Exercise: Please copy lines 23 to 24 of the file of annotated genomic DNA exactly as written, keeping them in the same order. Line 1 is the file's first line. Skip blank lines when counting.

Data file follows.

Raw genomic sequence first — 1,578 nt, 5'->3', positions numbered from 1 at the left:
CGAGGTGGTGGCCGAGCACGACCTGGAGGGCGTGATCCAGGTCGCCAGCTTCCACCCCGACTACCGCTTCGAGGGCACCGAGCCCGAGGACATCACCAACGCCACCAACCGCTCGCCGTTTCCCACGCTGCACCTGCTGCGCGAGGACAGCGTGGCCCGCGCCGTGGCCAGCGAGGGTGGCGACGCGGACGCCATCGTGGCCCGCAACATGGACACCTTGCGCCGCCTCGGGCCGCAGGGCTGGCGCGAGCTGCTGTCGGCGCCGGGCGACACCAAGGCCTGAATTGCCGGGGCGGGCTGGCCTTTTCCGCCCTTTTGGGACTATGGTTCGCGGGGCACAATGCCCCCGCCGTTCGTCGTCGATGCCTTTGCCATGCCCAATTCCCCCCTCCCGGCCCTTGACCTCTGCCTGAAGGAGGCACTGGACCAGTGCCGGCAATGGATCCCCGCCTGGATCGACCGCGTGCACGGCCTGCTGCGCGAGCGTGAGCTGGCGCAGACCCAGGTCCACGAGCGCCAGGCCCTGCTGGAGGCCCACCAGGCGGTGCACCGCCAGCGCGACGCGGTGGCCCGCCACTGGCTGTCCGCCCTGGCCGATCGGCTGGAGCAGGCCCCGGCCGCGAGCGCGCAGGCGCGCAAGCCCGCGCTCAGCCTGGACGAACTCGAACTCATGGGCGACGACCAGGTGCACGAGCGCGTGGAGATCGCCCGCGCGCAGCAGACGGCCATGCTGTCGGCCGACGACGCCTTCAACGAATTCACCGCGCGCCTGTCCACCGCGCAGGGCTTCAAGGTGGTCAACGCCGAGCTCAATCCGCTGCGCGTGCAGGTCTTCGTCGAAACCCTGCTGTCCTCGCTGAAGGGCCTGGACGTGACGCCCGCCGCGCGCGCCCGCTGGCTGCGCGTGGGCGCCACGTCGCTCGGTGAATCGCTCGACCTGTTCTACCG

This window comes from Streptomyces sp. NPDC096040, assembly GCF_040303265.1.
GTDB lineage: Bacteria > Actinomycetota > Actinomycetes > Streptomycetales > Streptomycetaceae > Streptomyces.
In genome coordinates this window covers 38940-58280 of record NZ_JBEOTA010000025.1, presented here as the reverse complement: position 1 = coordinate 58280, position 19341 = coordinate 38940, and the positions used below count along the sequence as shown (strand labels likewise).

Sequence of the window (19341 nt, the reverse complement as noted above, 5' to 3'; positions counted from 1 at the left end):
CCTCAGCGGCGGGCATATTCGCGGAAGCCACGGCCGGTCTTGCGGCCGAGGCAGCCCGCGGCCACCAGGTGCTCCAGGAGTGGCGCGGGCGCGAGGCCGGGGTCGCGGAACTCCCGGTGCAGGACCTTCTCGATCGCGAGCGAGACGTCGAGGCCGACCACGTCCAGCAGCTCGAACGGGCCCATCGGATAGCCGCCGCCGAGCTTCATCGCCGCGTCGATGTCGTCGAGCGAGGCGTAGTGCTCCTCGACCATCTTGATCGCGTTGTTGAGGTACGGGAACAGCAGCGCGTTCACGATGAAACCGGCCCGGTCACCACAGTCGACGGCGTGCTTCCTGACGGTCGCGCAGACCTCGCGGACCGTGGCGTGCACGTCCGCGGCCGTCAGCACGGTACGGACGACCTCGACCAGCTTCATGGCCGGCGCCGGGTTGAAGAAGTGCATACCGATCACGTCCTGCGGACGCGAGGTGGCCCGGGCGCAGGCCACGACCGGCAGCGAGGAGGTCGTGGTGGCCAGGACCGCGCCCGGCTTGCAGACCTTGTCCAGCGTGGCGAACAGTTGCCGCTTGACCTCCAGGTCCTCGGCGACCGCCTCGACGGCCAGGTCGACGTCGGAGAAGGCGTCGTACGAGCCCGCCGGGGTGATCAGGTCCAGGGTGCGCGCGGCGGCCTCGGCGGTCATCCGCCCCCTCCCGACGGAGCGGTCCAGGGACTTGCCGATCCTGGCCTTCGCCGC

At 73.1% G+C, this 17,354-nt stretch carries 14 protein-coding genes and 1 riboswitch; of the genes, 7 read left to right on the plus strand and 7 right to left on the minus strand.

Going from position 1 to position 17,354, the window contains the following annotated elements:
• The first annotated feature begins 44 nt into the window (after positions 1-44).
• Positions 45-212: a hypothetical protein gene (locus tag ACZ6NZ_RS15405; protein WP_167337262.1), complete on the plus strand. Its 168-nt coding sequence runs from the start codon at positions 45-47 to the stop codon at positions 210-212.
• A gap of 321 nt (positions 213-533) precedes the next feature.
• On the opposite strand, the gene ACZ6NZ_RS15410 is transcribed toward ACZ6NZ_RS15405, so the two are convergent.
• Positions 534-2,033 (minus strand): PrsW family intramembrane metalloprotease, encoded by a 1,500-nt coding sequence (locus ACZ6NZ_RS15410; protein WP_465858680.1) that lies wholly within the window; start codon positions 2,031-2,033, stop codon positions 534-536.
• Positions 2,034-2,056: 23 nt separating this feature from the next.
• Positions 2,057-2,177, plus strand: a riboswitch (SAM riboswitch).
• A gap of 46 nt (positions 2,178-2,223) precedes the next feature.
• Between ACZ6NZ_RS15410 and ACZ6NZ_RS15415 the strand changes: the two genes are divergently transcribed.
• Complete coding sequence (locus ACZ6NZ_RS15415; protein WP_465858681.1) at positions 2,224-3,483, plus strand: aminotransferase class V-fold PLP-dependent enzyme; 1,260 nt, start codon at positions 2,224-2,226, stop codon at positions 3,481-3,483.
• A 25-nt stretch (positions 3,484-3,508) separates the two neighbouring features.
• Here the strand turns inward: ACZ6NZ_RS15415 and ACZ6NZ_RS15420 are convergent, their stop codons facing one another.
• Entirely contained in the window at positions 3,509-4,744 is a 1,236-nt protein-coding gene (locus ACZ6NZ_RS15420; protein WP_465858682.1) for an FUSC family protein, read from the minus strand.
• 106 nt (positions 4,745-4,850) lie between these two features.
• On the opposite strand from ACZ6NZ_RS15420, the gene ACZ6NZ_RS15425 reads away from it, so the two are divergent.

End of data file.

• 106 nt (positions 4,745-4,850) lie between these two features.
• On the opposite strand from ACZ6NZ_RS15420, the gene ACZ6NZ_RS15425 reads away from it, so the two are divergent.